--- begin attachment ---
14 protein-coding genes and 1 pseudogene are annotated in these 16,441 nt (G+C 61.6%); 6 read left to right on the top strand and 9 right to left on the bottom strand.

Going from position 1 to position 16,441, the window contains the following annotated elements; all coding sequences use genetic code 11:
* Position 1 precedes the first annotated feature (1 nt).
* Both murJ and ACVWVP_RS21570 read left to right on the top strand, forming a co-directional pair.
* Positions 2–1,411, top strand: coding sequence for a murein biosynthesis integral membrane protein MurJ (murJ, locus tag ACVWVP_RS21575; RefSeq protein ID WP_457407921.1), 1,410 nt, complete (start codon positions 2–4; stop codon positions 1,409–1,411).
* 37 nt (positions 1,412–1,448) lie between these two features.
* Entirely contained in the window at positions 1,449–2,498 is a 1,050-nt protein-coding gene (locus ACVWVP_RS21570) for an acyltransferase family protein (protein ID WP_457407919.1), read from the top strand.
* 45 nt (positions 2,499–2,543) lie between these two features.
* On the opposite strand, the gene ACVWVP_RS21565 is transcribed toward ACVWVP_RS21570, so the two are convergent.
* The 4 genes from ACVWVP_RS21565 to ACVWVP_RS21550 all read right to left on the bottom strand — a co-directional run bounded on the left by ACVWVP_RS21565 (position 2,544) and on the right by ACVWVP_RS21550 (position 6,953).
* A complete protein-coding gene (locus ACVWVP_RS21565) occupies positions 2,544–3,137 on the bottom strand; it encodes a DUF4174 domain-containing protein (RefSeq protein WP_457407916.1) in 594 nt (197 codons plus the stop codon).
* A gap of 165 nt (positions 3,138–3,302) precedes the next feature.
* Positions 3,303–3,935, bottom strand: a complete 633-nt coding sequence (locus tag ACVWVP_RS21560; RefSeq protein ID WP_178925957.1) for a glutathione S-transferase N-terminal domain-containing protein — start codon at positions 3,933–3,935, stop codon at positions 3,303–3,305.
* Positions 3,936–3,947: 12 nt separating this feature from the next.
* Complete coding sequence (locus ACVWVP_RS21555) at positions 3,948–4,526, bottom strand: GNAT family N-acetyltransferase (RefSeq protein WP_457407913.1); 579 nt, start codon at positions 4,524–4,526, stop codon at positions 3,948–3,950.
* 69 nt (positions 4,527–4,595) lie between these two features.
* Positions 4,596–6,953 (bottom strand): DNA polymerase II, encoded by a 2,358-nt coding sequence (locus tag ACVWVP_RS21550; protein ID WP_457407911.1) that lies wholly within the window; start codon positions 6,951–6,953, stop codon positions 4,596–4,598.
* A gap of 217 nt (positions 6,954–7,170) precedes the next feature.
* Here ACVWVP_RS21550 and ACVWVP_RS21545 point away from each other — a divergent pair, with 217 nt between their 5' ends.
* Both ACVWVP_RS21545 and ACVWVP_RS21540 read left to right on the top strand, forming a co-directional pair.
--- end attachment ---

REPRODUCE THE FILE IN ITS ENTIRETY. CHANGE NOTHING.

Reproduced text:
14 protein-coding genes and 1 pseudogene are annotated in these 16,441 nt (G+C 61.6%); 6 read left to right on the top strand and 9 right to left on the bottom strand.

Going from position 1 to position 16,441, the window contains the following annotated elements; all coding sequences use genetic code 11:
* Position 1 precedes the first annotated feature (1 nt).
* Both murJ and ACVWVP_RS21570 read left to right on the top strand, forming a co-directional pair.
* Positions 2–1,411, top strand: coding sequence for a murein biosynthesis integral membrane protein MurJ (murJ, locus tag ACVWVP_RS21575; RefSeq protein ID WP_457407921.1), 1,410 nt, complete (start codon positions 2–4; stop codon positions 1,409–1,411).
* 37 nt (positions 1,412–1,448) lie between these two features.
* Entirely contained in the window at positions 1,449–2,498 is a 1,050-nt protein-coding gene (locus ACVWVP_RS21570) for an acyltransferase family protein (protein ID WP_457407919.1), read from the top strand.
* 45 nt (positions 2,499–2,543) lie between these two features.
* On the opposite strand, the gene ACVWVP_RS21565 is transcribed toward ACVWVP_RS21570, so the two are convergent.
* The 4 genes from ACVWVP_RS21565 to ACVWVP_RS21550 all read right to left on the bottom strand — a co-directional run bounded on the left by ACVWVP_RS21565 (position 2,544) and on the right by ACVWVP_RS21550 (position 6,953).
* A complete protein-coding gene (locus ACVWVP_RS21565) occupies positions 2,544–3,137 on the bottom strand; it encodes a DUF4174 domain-containing protein (RefSeq protein WP_457407916.1) in 594 nt (197 codons plus the stop codon).
* A gap of 165 nt (positions 3,138–3,302) precedes the next feature.
* Positions 3,303–3,935, bottom strand: a complete 633-nt coding sequence (locus tag ACVWVP_RS21560; RefSeq protein ID WP_178925957.1) for a glutathione S-transferase N-terminal domain-containing protein — start codon at positions 3,933–3,935, stop codon at positions 3,303–3,305.
* Positions 3,936–3,947: 12 nt separating this feature from the next.
* Complete coding sequence (locus ACVWVP_RS21555) at positions 3,948–4,526, bottom strand: GNAT family N-acetyltransferase (RefSeq protein WP_457407913.1); 579 nt, start codon at positions 4,524–4,526, stop codon at positions 3,948–3,950.
* 69 nt (positions 4,527–4,595) lie between these two features.
* Positions 4,596–6,953 (bottom strand): DNA polymerase II, encoded by a 2,358-nt coding sequence (locus tag ACVWVP_RS21550; protein ID WP_457407911.1) that lies wholly within the window; start codon positions 6,951–6,953, stop codon positions 4,596–4,598.
* A gap of 217 nt (positions 6,954–7,170) precedes the next feature.
* Here ACVWVP_RS21550 and ACVWVP_RS21545 point away from each other — a divergent pair, with 217 nt between their 5' ends.
* Both ACVWVP_RS21545 and ACVWVP_RS21540 read left to right on the top strand, forming a co-directional pair.